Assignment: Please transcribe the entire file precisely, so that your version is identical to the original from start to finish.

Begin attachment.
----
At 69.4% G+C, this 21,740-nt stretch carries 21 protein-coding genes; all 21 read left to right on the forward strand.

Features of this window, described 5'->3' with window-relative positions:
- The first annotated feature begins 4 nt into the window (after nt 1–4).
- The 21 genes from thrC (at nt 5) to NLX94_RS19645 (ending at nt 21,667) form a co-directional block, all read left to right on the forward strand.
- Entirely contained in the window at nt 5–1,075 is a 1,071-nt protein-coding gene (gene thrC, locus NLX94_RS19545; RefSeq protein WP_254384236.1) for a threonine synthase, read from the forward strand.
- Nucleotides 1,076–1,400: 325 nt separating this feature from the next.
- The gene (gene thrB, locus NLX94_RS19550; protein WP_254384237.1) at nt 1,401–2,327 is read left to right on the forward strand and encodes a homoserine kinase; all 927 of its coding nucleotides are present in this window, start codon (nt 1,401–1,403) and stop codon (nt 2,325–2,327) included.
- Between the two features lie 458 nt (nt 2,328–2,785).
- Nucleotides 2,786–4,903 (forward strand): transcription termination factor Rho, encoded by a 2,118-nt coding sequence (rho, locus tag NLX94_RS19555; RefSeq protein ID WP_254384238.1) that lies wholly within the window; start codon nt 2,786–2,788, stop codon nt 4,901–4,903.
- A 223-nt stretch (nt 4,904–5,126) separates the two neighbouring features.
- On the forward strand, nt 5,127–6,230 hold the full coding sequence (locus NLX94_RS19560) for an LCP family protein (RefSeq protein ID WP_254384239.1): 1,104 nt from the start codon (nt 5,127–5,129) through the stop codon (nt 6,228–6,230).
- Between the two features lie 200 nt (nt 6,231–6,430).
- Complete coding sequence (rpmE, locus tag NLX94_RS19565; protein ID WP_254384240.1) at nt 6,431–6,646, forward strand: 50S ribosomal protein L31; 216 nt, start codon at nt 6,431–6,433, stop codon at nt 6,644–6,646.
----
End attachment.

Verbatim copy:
At 69.4% G+C, this 21,740-nt stretch carries 21 protein-coding genes; all 21 read left to right on the forward strand.

Features of this window, described 5'->3' with window-relative positions:
- The first annotated feature begins 4 nt into the window (after nt 1–4).
- The 21 genes from thrC (at nt 5) to NLX94_RS19645 (ending at nt 21,667) form a co-directional block, all read left to right on the forward strand.
- Entirely contained in the window at nt 5–1,075 is a 1,071-nt protein-coding gene (gene thrC, locus NLX94_RS19545; RefSeq protein WP_254384236.1) for a threonine synthase, read from the forward strand.
- Nucleotides 1,076–1,400: 325 nt separating this feature from the next.
- The gene (gene thrB, locus NLX94_RS19550; protein WP_254384237.1) at nt 1,401–2,327 is read left to right on the forward strand and encodes a homoserine kinase; all 927 of its coding nucleotides are present in this window, start codon (nt 1,401–1,403) and stop codon (nt 2,325–2,327) included.
- Between the two features lie 458 nt (nt 2,328–2,785).
- Nucleotides 2,786–4,903 (forward strand): transcription termination factor Rho, encoded by a 2,118-nt coding sequence (rho, locus tag NLX94_RS19555; RefSeq protein ID WP_254384238.1) that lies wholly within the window; start codon nt 2,786–2,788, stop codon nt 4,901–4,903.
- A 223-nt stretch (nt 4,904–5,126) separates the two neighbouring features.
- On the forward strand, nt 5,127–6,230 hold the full coding sequence (locus NLX94_RS19560) for an LCP family protein (RefSeq protein ID WP_254384239.1): 1,104 nt from the start codon (nt 5,127–5,129) through the stop codon (nt 6,228–6,230).
- Between the two features lie 200 nt (nt 6,231–6,430).
- Complete coding sequence (rpmE, locus tag NLX94_RS19565; protein ID WP_254384240.1) at nt 6,431–6,646, forward strand: 50S ribosomal protein L31; 216 nt, start codon at nt 6,431–6,433, stop codon at nt 6,644–6,646.